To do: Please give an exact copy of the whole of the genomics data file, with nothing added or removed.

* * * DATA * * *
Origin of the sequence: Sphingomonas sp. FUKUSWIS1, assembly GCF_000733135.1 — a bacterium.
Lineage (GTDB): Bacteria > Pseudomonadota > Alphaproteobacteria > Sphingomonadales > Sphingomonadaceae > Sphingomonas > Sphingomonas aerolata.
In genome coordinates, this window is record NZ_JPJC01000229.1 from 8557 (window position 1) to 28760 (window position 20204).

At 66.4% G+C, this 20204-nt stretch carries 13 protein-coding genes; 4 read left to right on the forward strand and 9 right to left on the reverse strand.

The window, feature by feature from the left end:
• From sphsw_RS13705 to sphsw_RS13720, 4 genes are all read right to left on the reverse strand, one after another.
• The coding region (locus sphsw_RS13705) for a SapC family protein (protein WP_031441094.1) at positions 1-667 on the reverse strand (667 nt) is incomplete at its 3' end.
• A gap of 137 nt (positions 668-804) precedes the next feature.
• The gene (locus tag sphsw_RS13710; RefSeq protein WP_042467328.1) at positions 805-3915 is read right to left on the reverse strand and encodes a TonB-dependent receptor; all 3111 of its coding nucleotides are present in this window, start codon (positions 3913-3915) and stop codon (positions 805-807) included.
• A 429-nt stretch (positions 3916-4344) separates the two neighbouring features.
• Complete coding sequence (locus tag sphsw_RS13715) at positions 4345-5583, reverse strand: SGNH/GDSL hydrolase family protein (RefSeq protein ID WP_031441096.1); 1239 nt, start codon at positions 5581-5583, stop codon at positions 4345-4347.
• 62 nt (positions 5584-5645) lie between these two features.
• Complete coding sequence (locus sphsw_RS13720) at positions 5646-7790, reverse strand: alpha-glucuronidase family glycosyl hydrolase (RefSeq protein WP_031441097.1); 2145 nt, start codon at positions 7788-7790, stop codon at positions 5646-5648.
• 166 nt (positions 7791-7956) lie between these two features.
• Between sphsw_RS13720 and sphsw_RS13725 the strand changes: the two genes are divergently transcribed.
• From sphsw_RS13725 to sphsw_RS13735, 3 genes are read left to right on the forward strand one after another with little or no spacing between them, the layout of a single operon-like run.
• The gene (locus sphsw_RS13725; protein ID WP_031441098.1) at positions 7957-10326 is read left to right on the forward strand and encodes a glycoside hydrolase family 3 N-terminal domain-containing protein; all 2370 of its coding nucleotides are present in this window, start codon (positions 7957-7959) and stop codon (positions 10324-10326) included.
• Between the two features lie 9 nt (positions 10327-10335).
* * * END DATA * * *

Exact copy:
Origin of the sequence: Sphingomonas sp. FUKUSWIS1, assembly GCF_000733135.1 — a bacterium.
Lineage (GTDB): Bacteria > Pseudomonadota > Alphaproteobacteria > Sphingomonadales > Sphingomonadaceae > Sphingomonas > Sphingomonas aerolata.
In genome coordinates, this window is record NZ_JPJC01000229.1 from 8557 (window position 1) to 28760 (window position 20204).

At 66.4% G+C, this 20204-nt stretch carries 13 protein-coding genes; 4 read left to right on the forward strand and 9 right to left on the reverse strand.

The window, feature by feature from the left end:
• From sphsw_RS13705 to sphsw_RS13720, 4 genes are all read right to left on the reverse strand, one after another.
• The coding region (locus sphsw_RS13705) for a SapC family protein (protein WP_031441094.1) at positions 1-667 on the reverse strand (667 nt) is incomplete at its 3' end.
• A gap of 137 nt (positions 668-804) precedes the next feature.
• The gene (locus tag sphsw_RS13710; RefSeq protein WP_042467328.1) at positions 805-3915 is read right to left on the reverse strand and encodes a TonB-dependent receptor; all 3111 of its coding nucleotides are present in this window, start codon (positions 3913-3915) and stop codon (positions 805-807) included.
• A 429-nt stretch (positions 3916-4344) separates the two neighbouring features.
• Complete coding sequence (locus tag sphsw_RS13715) at positions 4345-5583, reverse strand: SGNH/GDSL hydrolase family protein (RefSeq protein ID WP_031441096.1); 1239 nt, start codon at positions 5581-5583, stop codon at positions 4345-4347.
• 62 nt (positions 5584-5645) lie between these two features.
• Complete coding sequence (locus sphsw_RS13720) at positions 5646-7790, reverse strand: alpha-glucuronidase family glycosyl hydrolase (RefSeq protein WP_031441097.1); 2145 nt, start codon at positions 7788-7790, stop codon at positions 5646-5648.
• 166 nt (positions 7791-7956) lie between these two features.
• Between sphsw_RS13720 and sphsw_RS13725 the strand changes: the two genes are divergently transcribed.
• From sphsw_RS13725 to sphsw_RS13735, 3 genes are read left to right on the forward strand one after another with little or no spacing between them, the layout of a single operon-like run.
• The gene (locus sphsw_RS13725; protein ID WP_031441098.1) at positions 7957-10326 is read left to right on the forward strand and encodes a glycoside hydrolase family 3 N-terminal domain-containing protein; all 2370 of its coding nucleotides are present in this window, start codon (positions 7957-7959) and stop codon (positions 10324-10326) included.
• Between the two features lie 9 nt (positions 10327-10335).